smiling handsome electrician repairing electrical box with pliers in corridor and looking at camera

17 May. 22

Common Electrical Questions That Homeowners Have

With many young couples buying homes and settling down in the suburban Waldorf community, many are learning what it’s like to be a first-time homeowner. No longer can you rely on your landlord to handle repairs and upgrades to your home. Now, you need to be proactive in understanding your home’s systems, like your electrical system.

Is a Fuse the Same as a Circuit Breaker?

If you currently live in an older home, it may have fuses in the panel box as compared to circuit breakers. Both fuses and circuit breakers work to disrupt the flow of electricity whenever a fault is sensed. Many fuses were phased out starting in the 1960s. The main reason fuses were phased out is because they have to be physically replaced when they blow. A circuit breaker, on the other hand, simply can be turned back on without physical replacement.

What Is A GFCI Outlet?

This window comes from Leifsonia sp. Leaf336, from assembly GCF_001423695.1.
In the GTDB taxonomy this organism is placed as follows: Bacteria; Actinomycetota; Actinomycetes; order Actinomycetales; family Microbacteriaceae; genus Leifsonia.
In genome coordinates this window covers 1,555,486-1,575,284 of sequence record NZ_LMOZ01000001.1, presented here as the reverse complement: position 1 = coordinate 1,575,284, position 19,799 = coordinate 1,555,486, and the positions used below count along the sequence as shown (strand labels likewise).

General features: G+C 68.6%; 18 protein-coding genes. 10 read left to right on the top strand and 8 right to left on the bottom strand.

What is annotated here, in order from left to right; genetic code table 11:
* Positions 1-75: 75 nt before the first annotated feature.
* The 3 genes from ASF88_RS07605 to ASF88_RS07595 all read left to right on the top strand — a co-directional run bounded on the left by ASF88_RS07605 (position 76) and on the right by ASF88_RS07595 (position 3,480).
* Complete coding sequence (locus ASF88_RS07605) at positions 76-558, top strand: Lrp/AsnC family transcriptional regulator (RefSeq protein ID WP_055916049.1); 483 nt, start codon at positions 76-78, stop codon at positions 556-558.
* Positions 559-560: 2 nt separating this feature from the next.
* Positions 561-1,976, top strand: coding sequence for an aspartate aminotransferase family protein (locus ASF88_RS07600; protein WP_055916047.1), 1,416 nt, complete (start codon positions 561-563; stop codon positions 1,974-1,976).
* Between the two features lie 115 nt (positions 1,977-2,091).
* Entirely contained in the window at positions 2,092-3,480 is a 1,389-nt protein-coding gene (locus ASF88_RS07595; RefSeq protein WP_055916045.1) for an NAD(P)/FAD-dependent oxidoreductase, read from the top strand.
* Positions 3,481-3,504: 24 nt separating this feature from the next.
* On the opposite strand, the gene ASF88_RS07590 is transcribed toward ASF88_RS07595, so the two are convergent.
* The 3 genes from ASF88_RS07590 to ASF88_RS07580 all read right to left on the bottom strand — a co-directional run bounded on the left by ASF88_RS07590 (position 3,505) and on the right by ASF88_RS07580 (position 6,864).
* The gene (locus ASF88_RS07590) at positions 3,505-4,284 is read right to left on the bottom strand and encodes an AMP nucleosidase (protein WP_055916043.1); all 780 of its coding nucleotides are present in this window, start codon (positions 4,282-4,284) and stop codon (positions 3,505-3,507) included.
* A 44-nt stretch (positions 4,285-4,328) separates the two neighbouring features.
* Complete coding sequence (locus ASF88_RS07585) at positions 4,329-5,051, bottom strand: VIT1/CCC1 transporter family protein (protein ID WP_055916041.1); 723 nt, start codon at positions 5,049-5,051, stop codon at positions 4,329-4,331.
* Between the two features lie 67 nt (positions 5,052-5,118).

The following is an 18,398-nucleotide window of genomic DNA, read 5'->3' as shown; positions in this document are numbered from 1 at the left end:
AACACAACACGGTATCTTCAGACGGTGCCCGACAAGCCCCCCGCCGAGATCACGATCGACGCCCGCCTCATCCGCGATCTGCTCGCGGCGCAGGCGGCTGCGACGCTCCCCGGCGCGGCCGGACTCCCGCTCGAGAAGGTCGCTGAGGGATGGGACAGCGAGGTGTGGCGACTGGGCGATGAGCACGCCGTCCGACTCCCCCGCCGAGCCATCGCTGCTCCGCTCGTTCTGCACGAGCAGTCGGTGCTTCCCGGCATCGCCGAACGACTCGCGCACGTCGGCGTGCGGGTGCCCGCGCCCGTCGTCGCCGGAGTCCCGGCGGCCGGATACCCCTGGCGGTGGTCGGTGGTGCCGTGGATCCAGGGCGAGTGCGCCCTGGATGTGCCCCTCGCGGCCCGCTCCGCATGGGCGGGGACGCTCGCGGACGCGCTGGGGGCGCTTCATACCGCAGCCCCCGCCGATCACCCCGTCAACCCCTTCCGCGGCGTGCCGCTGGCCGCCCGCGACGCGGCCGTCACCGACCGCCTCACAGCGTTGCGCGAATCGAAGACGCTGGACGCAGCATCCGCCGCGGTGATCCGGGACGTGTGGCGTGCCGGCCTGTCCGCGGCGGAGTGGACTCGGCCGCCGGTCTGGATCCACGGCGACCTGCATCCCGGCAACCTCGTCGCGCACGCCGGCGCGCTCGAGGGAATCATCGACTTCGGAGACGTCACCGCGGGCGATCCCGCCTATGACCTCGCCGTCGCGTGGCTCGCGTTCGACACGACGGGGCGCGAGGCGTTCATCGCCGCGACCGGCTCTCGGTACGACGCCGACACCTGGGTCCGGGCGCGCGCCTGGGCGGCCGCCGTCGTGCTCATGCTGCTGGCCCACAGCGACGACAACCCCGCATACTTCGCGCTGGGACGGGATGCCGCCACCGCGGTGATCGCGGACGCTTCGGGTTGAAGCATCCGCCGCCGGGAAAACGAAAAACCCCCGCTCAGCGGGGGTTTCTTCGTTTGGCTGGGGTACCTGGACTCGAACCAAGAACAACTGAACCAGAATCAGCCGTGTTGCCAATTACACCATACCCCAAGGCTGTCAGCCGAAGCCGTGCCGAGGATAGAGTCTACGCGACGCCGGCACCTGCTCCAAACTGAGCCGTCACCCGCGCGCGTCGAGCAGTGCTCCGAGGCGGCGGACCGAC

Many homeowners are confused when they see a square-looking outlet compared to the normal oval-like outlets that are more prominent. These square-looking outlets with ‘test’ and ‘reset’ buttons are referred to as GFCI outlets, and they protect you from electrical shock when moisture is present. Circuit Doctor in Waldorf, MD recommends having GFCI outlets installed in all of your home’s wetrooms, including your kitchen and bathrooms.

Why Do My Light Bulbs Constantly Blow Out?

A common problem that you may find yourself dealing with is a particular socket that keeps blowing out your light bulbs. One dangerous reason this may be happening is that the socket doesn’t have adequate airflow. Poor airflow allows the heat to build up around the bulb and blow it out. It’s best to have the issue evaluated by a professional to determine the direct cause of the problem and get it fixed before it creates a fire hazard for your home.

Should I Upgrade to 200 AMP Service?

Another question that many homeowners have who move into older homes is if they should update their electrical panel amperage. Most older homes were established with 100 AMP service. The main electricity demand of these homes included the stove, some lights, and maybe a record player. Starting in the 1980s, homeowners had 200 AMP service installed to accommodate their growing electrical needs. If your home is still on 100 AMP service, it would be wise to upgrade it to 200 AMPs to accommodate the current electricity needs of your household.

Household electricity is one of those areas that bring fear and lots of questions. Fortunately, Circuit Doctor is here to answer all of your electrical questions and provide you with quality electrician services. Simply give us a call today to get the professional assistance that you need with your home.